Brocade stepped up to the plate once again to present to the assembled delegates at Network Field Day 5. I’ve been constantly impressed with what they bring each time they come to the party. Sometimes it’s a fun demo. Other times its a great discussion around OpenFlow. With two hours to spend, I wanted to see how Brocade would steer this conversation. I could guarantee that it would involve elements of software defined networking (SDN), as Brocade has quietly been assembling a platoon on SDN-focused luminaries. What I came away with surprised even me.
Mike Schiff takes up the reigns from Lisa Caywood for the title of Mercifully Short Introductions. I’m glad that Brocade assumes that we just need a short overview for both ourselves and the people watching online. At this point, if you are unsure of who Brocade is you won’t get a feel for it in eight short minutes.
Curt Beckman started off with fifteen minutes of discussion about where the Open Networking Foundation (ONF) is concentrating on development. Because Curt is the chairman of the ONF, we kind of unloaded on him a bit about how the ONF should really be called the “Open-to-those-with-$30,000-to-spare Networking Foundation”. That barrier to entry really makes it difficult for non-vendors to have any say in the matters of OpenFlow. Indeed, the entry fee was put in place specifically to deter those not materially interested in creating OpenFlow based products from discussing the protocol. Instead, you have the same incumbent vendors that make non-OpenFlow devices today steering the future of the standard. Unlike the IETF, you can’t just sign up for the mailing list or show up to the meetings and say your peace. You have to have buy in, both literally and figuratively. I proposed the hare-brained idea of creating a Kickstarter project to raise the necessary $30,000 for the purpose of putting a representative of “the people” in the ONF. In discussions that I’ve had before with IETF folks they all told me you tend to see the same thing over and over again. Real people don’t sit on committees. The IETF is full of academics that argue of the purity of an OAM design and have never actually implemented something like that in reality. Conversely, the ONF is now filled with deep pocketed people that are more concerned with how they can use OpenFlow to sell a few more switches rather than now best to implement the protocol in reality. If you’d like to donate to an ONF Kickstarter project, just let me know and I’ll fire it up. Be warned – I’m planning on putting Greg Ferro (@etherealmind) and Brent Salisbury (@networkstatic) on the board. I figure that should solve all my OpenFlow problems.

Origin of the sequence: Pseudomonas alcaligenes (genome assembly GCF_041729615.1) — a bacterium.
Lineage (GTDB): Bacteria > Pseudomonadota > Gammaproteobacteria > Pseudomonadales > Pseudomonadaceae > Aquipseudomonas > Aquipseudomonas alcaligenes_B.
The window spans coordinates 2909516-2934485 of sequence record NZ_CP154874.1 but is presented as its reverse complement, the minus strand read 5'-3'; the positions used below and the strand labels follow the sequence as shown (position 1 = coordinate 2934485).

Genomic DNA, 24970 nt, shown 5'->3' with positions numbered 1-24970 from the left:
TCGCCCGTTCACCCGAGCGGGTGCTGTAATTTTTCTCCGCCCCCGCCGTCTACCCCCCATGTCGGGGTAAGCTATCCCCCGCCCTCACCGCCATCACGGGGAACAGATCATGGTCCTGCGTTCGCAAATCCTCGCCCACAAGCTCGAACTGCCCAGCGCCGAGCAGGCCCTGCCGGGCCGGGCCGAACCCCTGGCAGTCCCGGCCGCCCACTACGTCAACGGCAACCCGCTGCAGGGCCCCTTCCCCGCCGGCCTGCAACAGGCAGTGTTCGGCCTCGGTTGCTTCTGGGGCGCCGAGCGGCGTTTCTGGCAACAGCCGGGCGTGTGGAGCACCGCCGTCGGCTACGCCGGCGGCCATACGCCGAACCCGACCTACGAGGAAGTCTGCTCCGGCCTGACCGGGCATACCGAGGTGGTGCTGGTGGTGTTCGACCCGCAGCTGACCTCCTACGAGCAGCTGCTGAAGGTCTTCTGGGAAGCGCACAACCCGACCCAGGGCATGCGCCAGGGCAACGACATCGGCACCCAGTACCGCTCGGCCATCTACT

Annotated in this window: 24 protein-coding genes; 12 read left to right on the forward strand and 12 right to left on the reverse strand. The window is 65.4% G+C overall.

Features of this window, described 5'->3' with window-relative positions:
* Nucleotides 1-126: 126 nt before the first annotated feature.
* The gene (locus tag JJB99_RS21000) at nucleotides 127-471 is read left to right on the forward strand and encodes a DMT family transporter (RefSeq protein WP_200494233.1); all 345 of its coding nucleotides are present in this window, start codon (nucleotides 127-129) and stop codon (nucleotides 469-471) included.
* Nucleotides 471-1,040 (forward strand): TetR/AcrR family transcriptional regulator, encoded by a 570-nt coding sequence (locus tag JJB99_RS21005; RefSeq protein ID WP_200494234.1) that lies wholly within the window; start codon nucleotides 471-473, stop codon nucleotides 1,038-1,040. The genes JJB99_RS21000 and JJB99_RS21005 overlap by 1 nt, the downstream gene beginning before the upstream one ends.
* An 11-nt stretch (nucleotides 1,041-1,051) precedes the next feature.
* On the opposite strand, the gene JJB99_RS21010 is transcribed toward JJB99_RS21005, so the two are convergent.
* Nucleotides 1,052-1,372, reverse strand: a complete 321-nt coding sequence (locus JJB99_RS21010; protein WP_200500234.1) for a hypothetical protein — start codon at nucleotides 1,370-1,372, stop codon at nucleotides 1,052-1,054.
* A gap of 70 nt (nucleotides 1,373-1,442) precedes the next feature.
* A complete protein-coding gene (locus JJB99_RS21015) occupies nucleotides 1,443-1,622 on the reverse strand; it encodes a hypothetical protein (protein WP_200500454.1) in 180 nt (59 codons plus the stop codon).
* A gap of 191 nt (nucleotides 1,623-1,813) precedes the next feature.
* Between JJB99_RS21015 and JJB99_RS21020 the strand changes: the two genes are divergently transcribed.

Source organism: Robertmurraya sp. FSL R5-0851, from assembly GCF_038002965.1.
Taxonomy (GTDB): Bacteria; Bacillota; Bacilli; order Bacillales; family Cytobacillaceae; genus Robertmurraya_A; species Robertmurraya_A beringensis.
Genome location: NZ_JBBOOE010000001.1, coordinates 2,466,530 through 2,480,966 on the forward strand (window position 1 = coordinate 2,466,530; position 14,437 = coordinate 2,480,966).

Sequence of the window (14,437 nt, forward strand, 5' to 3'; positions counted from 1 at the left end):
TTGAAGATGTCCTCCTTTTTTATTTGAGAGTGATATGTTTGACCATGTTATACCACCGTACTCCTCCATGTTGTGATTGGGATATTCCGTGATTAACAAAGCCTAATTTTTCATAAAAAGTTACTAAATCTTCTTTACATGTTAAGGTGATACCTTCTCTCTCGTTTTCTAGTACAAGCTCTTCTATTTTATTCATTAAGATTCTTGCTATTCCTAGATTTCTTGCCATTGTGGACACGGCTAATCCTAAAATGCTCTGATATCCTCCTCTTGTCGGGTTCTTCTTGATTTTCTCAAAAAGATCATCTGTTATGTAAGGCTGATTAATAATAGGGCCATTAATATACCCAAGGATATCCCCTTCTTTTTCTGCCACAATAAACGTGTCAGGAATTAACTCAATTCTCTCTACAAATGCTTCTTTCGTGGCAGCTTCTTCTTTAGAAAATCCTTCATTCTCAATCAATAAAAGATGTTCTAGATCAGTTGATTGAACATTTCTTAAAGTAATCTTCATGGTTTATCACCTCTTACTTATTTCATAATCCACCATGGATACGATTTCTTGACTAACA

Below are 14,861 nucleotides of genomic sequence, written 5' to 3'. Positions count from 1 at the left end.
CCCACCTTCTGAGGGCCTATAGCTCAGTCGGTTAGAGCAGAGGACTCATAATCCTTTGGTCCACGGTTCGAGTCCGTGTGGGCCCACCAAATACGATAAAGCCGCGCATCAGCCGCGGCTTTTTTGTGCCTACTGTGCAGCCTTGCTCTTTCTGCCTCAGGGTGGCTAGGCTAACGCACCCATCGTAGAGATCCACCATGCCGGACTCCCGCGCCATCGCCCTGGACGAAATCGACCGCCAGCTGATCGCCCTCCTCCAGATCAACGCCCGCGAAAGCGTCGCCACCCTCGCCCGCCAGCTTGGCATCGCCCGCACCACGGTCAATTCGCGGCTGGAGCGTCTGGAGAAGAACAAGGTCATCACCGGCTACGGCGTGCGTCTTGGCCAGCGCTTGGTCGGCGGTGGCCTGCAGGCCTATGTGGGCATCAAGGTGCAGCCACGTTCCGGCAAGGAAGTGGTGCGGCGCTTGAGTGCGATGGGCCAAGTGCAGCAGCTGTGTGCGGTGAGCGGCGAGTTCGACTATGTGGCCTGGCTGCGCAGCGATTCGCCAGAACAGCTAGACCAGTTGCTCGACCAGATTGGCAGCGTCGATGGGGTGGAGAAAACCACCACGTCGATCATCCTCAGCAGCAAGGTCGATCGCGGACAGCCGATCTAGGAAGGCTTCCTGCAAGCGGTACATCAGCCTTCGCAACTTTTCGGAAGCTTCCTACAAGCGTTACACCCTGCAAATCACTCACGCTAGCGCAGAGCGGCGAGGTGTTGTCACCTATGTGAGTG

The long presentation of this hour was all about OpenFlow and hybrid switching. I’ve seen some of the aspects of this in my day job. One of the ISPs in my area is trying to bring a 100G circuit into the state for Internet2 SDN-enabled links. The demo that I saw in their office was pretty spiffy. You could slice off any section of the network and automatically build a path between two nodes with a few simple clicks. Brocade expanded my horizons of where these super fast circuits were being deployed with discussions of QUILT and GENI as well as talking about projects across the ocean in Australia and Japan. I also loved the discussions around “phasing” SDN into your existing network. Brocade realizes that no one is going to drop everything they currently have and put up an full SDN network all at once. Instead, most people are going to put in a few SDN-enabled devices and move some flows to them at first both as a test and as a way to begin new architecture. Just like remodeling a house, you have to start somewhere and shore up a few areas before you can really being to change the way everything is laid out. That is where the network will eventually lead to being fully software defined down the road. Just realize that it will take time to get there.
Next up was a short update from Vyatta. They couldn’t really go into a lot of detail about what they were doing, as they were still busy getting digested by Brocade after being acquired. I don’t have a lot to say about them specifically, but there is one thing I thought about as I mulled over their presentation. I’m not sure how much Vyatta plays into the greater SDN story when you think about things like full API programmability, orchestration, and even OpenFlow. Rather than being SDN, I think products like Vyatta and even Cisco’s Nexus 1000v should instead be called NDS – Networking Done (by) Software. If you’re doing Network Function Virtualization (NFV), how much of that is really software definition versus doing your old stuff in a new way? I’ve got some more, deeper thoughts on this subject down the road. I just wanted to put something out there about making sure that what you’re doing really is SDN instead of NDS, which is a really difficult moving target to hit because the definition of what SDN really does changes from day to day.
Up next is David Meyer talking about Macro Trends in Networking. Ho-ly crap. This is by far my favorite video from NFD5. I can say that with comfort because I’ve watched it five times already. David Meyer is a lot like Victor Shtrom from Ruckus at WFD2. He broke my brain after this presentation. He’s just a guy with some ideas that he wants to talk about. Except those ideas are radical and cut right to the core of things going on in the industry today. Let me try to form some thoughts out of the video above, which I highly recommend you watch in its entirety with no distractions. Also, have a pen and paper handy – it helps.